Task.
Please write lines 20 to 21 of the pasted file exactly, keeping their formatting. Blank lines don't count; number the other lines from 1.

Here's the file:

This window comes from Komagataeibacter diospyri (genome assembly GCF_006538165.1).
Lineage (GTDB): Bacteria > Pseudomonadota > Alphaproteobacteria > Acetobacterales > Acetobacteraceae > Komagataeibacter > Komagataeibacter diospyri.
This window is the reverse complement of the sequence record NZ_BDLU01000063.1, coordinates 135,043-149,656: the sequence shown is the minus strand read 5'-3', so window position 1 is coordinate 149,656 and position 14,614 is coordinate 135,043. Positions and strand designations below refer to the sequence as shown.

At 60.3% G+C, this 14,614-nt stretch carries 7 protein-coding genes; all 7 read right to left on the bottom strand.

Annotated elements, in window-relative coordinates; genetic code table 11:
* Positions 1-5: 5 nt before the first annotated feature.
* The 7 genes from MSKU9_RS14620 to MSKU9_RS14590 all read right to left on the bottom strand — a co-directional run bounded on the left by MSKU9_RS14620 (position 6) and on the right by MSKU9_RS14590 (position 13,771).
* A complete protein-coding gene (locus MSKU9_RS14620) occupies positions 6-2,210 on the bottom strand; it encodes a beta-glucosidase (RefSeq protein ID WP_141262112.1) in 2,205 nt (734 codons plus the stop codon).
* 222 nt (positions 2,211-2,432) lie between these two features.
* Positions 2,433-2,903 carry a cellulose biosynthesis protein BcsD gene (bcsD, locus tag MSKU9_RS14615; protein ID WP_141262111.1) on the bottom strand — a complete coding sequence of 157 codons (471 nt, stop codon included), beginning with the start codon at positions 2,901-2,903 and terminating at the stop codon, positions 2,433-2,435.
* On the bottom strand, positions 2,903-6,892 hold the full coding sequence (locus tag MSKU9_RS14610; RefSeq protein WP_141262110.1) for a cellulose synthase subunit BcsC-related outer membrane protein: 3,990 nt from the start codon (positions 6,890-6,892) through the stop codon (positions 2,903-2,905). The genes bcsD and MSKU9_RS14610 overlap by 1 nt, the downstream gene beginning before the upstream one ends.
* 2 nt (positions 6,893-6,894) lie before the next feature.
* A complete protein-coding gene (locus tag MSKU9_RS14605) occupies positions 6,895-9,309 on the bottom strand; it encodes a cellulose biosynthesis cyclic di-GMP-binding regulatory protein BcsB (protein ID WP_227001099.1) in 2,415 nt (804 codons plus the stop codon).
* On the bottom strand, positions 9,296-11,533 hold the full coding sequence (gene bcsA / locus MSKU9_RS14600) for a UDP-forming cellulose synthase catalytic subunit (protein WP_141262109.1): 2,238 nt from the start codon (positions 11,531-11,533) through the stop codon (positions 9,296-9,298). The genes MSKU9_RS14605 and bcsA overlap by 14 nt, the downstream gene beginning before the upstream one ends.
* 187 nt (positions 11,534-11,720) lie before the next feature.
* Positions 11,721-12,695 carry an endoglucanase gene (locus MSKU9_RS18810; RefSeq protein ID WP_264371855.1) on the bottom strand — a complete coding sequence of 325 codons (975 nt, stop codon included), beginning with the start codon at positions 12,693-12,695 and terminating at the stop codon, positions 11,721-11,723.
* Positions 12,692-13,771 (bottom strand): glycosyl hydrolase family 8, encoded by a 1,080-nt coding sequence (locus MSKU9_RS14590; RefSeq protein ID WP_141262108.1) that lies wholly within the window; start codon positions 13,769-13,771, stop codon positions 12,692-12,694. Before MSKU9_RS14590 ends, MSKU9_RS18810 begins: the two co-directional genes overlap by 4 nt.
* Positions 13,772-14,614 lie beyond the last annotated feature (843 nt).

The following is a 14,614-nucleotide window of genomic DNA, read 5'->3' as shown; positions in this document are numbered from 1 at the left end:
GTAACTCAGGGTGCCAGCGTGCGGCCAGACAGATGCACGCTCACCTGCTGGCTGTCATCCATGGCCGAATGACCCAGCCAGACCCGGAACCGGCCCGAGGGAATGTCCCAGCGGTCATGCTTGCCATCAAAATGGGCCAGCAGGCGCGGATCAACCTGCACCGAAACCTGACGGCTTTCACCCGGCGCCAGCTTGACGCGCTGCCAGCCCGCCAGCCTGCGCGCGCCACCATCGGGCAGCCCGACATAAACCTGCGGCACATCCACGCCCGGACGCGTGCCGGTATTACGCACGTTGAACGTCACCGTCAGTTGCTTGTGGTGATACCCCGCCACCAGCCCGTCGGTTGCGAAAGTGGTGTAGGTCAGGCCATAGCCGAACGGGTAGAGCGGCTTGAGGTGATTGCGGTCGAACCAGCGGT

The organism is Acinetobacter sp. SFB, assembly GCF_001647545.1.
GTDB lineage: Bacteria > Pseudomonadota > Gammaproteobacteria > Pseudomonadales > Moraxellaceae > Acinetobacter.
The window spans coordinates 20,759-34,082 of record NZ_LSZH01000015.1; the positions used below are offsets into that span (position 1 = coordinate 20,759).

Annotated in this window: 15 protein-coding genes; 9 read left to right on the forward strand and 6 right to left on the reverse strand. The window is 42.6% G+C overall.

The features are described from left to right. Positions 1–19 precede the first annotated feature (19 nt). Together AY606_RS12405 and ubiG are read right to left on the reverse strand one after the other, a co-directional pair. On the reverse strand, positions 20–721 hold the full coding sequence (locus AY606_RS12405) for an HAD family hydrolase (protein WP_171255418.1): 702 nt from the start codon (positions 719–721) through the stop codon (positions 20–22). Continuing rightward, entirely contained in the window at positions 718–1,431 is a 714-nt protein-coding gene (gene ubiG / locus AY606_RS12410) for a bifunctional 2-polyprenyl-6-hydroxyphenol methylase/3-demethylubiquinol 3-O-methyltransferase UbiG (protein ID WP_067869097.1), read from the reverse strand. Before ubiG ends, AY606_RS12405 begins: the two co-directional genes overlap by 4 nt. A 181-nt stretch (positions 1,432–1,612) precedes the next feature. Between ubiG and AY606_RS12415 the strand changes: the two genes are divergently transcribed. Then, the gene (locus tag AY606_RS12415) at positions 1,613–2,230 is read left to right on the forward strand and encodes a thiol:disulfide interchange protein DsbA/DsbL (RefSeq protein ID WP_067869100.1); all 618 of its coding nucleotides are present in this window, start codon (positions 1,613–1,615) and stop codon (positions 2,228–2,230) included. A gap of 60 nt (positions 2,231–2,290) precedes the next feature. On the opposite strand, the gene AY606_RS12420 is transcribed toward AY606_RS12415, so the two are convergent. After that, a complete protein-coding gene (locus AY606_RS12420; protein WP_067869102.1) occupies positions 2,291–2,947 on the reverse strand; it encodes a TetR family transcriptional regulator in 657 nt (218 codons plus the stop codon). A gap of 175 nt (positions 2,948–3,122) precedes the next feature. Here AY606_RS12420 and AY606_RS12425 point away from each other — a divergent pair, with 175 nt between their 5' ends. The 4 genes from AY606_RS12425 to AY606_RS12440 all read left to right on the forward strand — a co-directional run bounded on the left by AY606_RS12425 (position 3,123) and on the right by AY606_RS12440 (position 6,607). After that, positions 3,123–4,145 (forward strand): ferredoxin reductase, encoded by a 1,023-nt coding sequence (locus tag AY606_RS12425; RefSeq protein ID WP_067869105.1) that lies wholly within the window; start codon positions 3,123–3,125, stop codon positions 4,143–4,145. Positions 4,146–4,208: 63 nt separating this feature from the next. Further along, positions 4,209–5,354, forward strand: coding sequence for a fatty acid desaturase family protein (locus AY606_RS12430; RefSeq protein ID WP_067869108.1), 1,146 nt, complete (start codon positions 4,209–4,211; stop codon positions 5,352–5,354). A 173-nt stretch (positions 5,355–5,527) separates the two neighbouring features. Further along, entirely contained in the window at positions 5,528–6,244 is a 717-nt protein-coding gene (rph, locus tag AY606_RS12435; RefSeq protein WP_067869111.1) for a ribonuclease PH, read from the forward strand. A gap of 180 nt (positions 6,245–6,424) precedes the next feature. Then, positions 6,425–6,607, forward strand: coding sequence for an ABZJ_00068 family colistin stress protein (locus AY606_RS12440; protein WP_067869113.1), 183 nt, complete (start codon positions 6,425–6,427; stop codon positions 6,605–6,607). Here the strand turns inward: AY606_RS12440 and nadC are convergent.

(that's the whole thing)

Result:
GTAACTCAGGGTGCCAGCGTGCGGCCAGACAGATGCACGCTCACCTGCTGGCTGTCATCCATGGCCGAATGACCCAGCCAGACCCGGAACCGGCCCGAGGGAATGTCCCAGCGGTCATGCTTGCCATCAAAATGGGCCAGCAGGCGCGGATCAACCTGCACCGAAACCTGACGGCTTTCACCCGGCGCCAGCTTGACGCGCTGCCAGCCCGCCAGCCTGCGCGCGCCACCATCGGGCAGCCCGACATAAACCTGCGGCACATCCACGCCCGGACGCGTGCCGGTATTACGCACGTTGAACGTCACCGTCAGTTGCTTGTGGTGATACCCCGCCACCAGCCCGTCGGTTGCGAAAGTGGTGTAGGTCAGGCCATAGCCGAACGGGTAGAGCGGCTTGAGGTGATTGCGGTCGAACCAGCGGT

The organism is Acinetobacter sp. SFB, assembly GCF_001647545.1.